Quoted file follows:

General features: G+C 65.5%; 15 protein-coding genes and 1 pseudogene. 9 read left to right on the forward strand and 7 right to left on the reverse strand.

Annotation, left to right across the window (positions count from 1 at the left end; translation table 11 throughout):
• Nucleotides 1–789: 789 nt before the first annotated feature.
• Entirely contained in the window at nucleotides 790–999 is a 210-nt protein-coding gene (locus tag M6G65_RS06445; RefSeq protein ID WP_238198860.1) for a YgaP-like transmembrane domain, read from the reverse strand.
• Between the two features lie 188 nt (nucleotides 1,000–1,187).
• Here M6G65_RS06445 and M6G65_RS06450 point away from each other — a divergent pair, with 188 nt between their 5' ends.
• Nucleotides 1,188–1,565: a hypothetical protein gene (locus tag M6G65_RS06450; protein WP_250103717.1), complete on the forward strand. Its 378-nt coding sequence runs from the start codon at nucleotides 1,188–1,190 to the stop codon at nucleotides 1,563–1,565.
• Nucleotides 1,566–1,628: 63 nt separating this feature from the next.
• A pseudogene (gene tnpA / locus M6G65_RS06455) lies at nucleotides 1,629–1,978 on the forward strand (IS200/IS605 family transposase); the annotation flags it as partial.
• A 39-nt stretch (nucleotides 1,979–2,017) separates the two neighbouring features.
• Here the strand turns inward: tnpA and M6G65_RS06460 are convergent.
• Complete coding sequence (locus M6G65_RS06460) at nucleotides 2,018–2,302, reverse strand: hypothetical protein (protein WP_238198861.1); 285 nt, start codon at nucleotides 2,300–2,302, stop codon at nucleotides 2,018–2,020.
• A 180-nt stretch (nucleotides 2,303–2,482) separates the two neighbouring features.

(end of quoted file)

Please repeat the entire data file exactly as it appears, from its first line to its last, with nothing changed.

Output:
General features: G+C 65.5%; 15 protein-coding genes and 1 pseudogene. 9 read left to right on the forward strand and 7 right to left on the reverse strand.

Annotation, left to right across the window (positions count from 1 at the left end; translation table 11 throughout):
• Nucleotides 1–789: 789 nt before the first annotated feature.
• Entirely contained in the window at nucleotides 790–999 is a 210-nt protein-coding gene (locus tag M6G65_RS06445; RefSeq protein ID WP_238198860.1) for a YgaP-like transmembrane domain, read from the reverse strand.
• Between the two features lie 188 nt (nucleotides 1,000–1,187).
• Here M6G65_RS06445 and M6G65_RS06450 point away from each other — a divergent pair, with 188 nt between their 5' ends.
• Nucleotides 1,188–1,565: a hypothetical protein gene (locus tag M6G65_RS06450; protein WP_250103717.1), complete on the forward strand. Its 378-nt coding sequence runs from the start codon at nucleotides 1,188–1,190 to the stop codon at nucleotides 1,563–1,565.
• Nucleotides 1,566–1,628: 63 nt separating this feature from the next.
• A pseudogene (gene tnpA / locus M6G65_RS06455) lies at nucleotides 1,629–1,978 on the forward strand (IS200/IS605 family transposase); the annotation flags it as partial.
• A 39-nt stretch (nucleotides 1,979–2,017) separates the two neighbouring features.
• Here the strand turns inward: tnpA and M6G65_RS06460 are convergent.
• Complete coding sequence (locus M6G65_RS06460) at nucleotides 2,018–2,302, reverse strand: hypothetical protein (protein WP_238198861.1); 285 nt, start codon at nucleotides 2,300–2,302, stop codon at nucleotides 2,018–2,020.
• A 180-nt stretch (nucleotides 2,303–2,482) separates the two neighbouring features.